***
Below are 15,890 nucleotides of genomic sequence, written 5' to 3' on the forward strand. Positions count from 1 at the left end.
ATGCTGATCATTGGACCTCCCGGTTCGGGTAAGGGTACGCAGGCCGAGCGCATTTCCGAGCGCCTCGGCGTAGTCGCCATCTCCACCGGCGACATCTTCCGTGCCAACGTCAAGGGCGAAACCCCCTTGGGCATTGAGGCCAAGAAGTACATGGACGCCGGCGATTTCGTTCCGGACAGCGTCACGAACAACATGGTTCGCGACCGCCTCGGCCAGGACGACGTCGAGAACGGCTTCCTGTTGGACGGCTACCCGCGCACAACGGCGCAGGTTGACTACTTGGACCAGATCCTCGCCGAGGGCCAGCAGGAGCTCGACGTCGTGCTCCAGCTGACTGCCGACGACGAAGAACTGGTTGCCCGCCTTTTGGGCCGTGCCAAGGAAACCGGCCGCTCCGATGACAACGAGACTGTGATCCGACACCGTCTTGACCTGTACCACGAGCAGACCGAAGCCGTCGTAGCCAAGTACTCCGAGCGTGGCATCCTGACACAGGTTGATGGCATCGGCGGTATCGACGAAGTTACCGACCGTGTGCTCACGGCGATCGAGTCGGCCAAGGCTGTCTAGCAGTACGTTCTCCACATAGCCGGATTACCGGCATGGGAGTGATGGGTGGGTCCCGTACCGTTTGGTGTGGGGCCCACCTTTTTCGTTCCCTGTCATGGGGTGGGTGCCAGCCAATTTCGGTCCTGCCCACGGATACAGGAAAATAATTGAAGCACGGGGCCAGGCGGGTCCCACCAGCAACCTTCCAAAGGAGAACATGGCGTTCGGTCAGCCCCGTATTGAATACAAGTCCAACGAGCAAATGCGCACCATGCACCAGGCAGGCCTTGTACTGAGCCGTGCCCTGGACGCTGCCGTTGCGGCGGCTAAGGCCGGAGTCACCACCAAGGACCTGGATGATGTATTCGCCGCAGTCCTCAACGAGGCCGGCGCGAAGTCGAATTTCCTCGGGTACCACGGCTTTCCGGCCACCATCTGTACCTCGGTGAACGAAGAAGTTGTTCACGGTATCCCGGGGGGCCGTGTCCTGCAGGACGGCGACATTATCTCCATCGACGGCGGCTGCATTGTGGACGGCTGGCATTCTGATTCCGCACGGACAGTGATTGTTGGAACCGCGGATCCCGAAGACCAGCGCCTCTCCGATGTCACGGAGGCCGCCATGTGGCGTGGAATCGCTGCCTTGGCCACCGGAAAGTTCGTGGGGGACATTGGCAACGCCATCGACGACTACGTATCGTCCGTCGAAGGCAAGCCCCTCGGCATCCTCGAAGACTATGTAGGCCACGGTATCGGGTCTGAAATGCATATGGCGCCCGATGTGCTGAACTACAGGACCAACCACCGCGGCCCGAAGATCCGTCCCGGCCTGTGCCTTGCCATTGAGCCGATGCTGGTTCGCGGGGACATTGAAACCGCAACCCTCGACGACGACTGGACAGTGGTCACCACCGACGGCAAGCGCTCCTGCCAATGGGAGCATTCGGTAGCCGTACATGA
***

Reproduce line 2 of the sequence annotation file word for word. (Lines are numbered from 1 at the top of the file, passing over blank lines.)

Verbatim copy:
ATGCTGATCATTGGACCTCCCGGTTCGGGTAAGGGTACGCAGGCCGAGCGCATTTCCGAGCGCCTCGGCGTAGTCGCCATCTCCACCGGCGACATCTTCCGTGCCAACGTCAAGGGCGAAACCCCCTTGGGCATTGAGGCCAAGAAGTACATGGACGCCGGCGATTTCGTTCCGGACAGCGTCACGAACAACATGGTTCGCGACCGCCTCGGCCAGGACGACGTCGAGAACGGCTTCCTGTTGGACGGCTACCCGCGCACAACGGCGCAGGTTGACTACTTGGACCAGATCCTCGCCGAGGGCCAGCAGGAGCTCGACGTCGTGCTCCAGCTGACTGCCGACGACGAAGAACTGGTTGCCCGCCTTTTGGGCCGTGCCAAGGAAACCGGCCGCTCCGATGACAACGAGACTGTGATCCGACACCGTCTTGACCTGTACCACGAGCAGACCGAAGCCGTCGTAGCCAAGTACTCCGAGCGTGGCATCCTGACACAGGTTGATGGCATCGGCGGTATCGACGAAGTTACCGACCGTGTGCTCACGGCGATCGAGTCGGCCAAGGCTGTCTAGCAGTACGTTCTCCACATAGCCGGATTACCGGCATGGGAGTGATGGGTGGGTCCCGTACCGTTTGGTGTGGGGCCCACCTTTTTCGTTCCCTGTCATGGGGTGGGTGCCAGCCAATTTCGGTCCTGCCCACGGATACAGGAAAATAATTGAAGCACGGGGCCAGGCGGGTCCCACCAGCAACCTTCCAAAGGAGAACATGGCGTTCGGTCAGCCCCGTATTGAATACAAGTCCAACGAGCAAATGCGCACCATGCACCAGGCAGGCCTTGTACTGAGCCGTGCCCTGGACGCTGCCGTTGCGGCGGCTAAGGCCGGAGTCACCACCAAGGACCTGGATGATGTATTCGCCGCAGTCCTCAACGAGGCCGGCGCGAAGTCGAATTTCCTCGGGTACCACGGCTTTCCGGCCACCATCTGTACCTCGGTGAACGAAGAAGTTGTTCACGGTATCCCGGGGGGCCGTGTCCTGCAGGACGGCGACATTATCTCCATCGACGGCGGCTGCATTGTGGACGGCTGGCATTCTGATTCCGCACGGACAGTGATTGTTGGAACCGCGGATCCCGAAGACCAGCGCCTCTCCGATGTCACGGAGGCCGCCATGTGGCGTGGAATCGCTGCCTTGGCCACCGGAAAGTTCGTGGGGGACATTGGCAACGCCATCGACGACTACGTATCGTCCGTCGAAGGCAAGCCCCTCGGCATCCTCGAAGACTATGTAGGCCACGGTATCGGGTCTGAAATGCATATGGCGCCCGATGTGCTGAACTACAGGACCAACCACCGCGGCCCGAAGATCCGTCCCGGCCTGTGCCTTGCCATTGAGCCGATGCTGGTTCGCGGGGACATTGAAACCGCAACCCTCGACGACGACTGGACAGTGGTCACCACCGACGGCAAGCGCTCCTGCCAATGGGAGCATTCGGTAGCCGTACATGA